Who Makes Better Decisions: Humans or Robots
In cities, we depend on apps such as Waze and Google Maps to help us discover new places. At home, we use these apps to beat the rush-hour traffic and find the quickest routes to school, work, and other places we regularly frequent. But sometimes, we doubt a suggested turn; we question a re-route; we suspect an arrival-time estimate.
This T-Shirt Could Make You Invisible (To Deep Neural Networks)
Two men walk side-by-side toward a camera. One wears an all-black outfit. The other is in khakis and a white T-shirt with a brightly colored, abstract pattern centered on the front. But the artificial intelligence analyzing the video only reports one person.
Next-gen solar cells mimic photosynthesis with biological material
Next-generation solar cells that mimic photosynthesis with biological material may give new meaning to the term "green technology."
Fortify are a 3D printing startup based in Boston, MA, with a mission to bring composite advanced materials within reach of engineers with their Digital Composite Manufacturing process. IDTechEx Technology Analyst Dr Bryony Core interviews Joshua Martin, CEO and cofounder, to learn more.
Wearable predicts autism related outbursts a minute in advance
What would you do if you could predict the future a minute in advance? That might not seem like a long time, but for caretakers of people with autism, knowing what will happen 60 seconds from now could be enough time to prevent an aggressive outburst.
Social robots can benefit hospitalized children
A new study demonstrates, for the first time, that "social robots" used in support sessions held in pediatric units at hospitals can lead to more positive emotions in sick children.
A robot that can walk and fly
The robot is known as LEONARDO, an acronym for LEg ON Aerial Robotic DrOne, or Leo for short. It has a capability most robots these days just don't have: It can both walk and fly.
Robots are coming to the seafood industry. Here's why
New England is known for being an excellent source of lobster and other seafood. But while fishing is done locally, much of the processing is outsourced to other countries. A lack of local manpower means scallops caught off the coast of Massachusetts might travel to China or India for processing before they appear on your plate at a restaurant in Boston.
Squid skin could be the solution to new materials
Cephalopods—which include octopuses, squid, and cuttlefish—are masters of disguise. They can camouflage to precisely match their surroundings in a matter of seconds, and no scientist has quite been able to replicate the spectacle. But new research brings us a step closer.
Next big breakthrough in robotics
While drones and driverless cars dominate the headlines, another breakthrough—robot dexterity—is likely to have an even greater impact in both business and everyday life.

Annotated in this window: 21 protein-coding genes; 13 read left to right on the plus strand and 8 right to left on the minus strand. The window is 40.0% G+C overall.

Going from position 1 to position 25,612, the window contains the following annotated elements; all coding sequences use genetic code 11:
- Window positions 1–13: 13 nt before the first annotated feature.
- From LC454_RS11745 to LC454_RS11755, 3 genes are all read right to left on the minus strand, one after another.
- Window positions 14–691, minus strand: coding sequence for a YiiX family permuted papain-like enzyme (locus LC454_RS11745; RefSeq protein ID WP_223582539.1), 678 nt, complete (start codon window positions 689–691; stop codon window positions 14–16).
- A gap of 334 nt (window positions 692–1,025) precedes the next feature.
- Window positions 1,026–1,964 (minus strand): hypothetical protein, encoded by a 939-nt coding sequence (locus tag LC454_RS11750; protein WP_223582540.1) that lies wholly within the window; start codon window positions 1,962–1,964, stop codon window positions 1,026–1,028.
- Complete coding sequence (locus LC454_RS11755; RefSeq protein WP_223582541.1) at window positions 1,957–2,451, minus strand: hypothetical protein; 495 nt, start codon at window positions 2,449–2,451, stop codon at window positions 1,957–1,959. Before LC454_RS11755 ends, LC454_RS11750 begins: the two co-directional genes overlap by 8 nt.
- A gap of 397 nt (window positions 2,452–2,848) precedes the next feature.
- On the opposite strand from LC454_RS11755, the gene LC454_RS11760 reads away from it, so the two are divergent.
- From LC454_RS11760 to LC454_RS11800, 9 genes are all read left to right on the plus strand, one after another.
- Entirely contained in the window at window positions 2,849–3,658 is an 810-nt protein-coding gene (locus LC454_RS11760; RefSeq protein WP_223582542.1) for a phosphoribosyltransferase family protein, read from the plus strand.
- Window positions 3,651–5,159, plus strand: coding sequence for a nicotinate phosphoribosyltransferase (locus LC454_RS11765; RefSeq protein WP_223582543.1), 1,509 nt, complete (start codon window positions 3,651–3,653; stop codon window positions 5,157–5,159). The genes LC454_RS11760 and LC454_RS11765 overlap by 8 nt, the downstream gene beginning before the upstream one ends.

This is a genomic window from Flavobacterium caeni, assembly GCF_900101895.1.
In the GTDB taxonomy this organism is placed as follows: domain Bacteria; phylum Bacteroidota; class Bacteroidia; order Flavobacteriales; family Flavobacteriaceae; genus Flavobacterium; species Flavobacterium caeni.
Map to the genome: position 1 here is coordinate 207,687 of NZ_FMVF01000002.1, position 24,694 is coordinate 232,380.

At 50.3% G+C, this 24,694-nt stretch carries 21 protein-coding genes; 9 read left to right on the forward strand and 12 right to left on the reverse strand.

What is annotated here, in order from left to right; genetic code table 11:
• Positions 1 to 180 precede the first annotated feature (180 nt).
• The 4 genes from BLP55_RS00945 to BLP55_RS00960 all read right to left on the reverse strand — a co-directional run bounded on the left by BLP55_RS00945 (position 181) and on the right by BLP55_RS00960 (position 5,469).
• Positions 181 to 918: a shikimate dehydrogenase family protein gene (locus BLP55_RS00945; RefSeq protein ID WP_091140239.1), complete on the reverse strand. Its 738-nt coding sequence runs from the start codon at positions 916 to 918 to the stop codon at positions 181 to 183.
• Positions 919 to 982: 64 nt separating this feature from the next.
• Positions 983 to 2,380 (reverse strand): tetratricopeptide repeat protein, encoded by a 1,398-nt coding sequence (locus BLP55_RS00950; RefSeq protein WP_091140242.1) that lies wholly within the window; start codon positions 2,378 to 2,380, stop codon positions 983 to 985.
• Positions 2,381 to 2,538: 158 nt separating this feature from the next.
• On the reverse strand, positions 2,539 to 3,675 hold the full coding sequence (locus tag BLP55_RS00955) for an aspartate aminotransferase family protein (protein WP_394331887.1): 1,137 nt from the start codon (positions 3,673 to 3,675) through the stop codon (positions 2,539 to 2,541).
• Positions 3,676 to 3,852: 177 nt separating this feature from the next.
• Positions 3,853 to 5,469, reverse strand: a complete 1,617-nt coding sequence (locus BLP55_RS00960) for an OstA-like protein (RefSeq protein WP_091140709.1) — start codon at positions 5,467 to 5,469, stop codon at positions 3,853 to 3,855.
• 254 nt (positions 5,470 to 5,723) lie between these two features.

Robots to assist with disaster relief
Quickly following a natural disaster, it's critical to evaluate the health and strength of a city's infrastructure. Failure to do so can have catastrophic consequences.
Flying robot is the newest expert inspecting your city's bridges
Researchers have joined forces to develop the Aerial Robotic Infrastructure Analyst. This tabletop-sized drone uses photo and video capture techniques, as well as state-of-the-art laser scanners, to create a high-resolution 3-D model of the bridge, which can then be safely analyzed by an inspector on the ground.
Self folding, origami robots
Researcher envisions a world in which temporary housing would autonomously constructed, and origami robots would fold themselves into 3-D machines for space exploration.
Prepping a robot for its journey to Mars
Researchers are preparing an astronaut named Valkyrie for a mission to Mars. It is 6 feet tall and weighs 300 pounds.
IDTechEx Show! Berlin grows 27%
IDTechEx Research announced today that Europe's largest event on emerging technologies, IDTechEx Show! held in Berlin on 27-28 April, grew 27% vs. last year's event. This year's exhibition and conference featured attendees from 57 countries with 171 exhibitors and 2,300 attendees.
IDTechEx Printed Electronics Europe 2016 Award Winners
At the 12th IDTechEx Printed Electronics Europe conference and exhibition, four companies were awarded for their great achievement in developing and commercializing printed electronics technologies. The awards were presented to the four winning companies by Mr Stéphane Egret, R&D Packaging Innovator at The Coca-Cola Company, who was also one of the judges of the awards. The two other judges were Dr Cristina Bertoni, Project Leader, Electrolux Italia and Ashutosh Tomar, Principal Engineer, Technology Strategy, at Jaguar Land Rover.
This necklace 'hears' what you eat
Carrots and apples not only taste different. They make distinct sounds when chewed.
Metallic glue may stick it to soldering and welding
Scientists have created a glue that bonds metal to metal or to other materials that sets at room temperature.
Technology for robot bees and wearables
The technology the team develops likely won't be limited to robot insects. The sensors could be used, among other things, in wearable technology.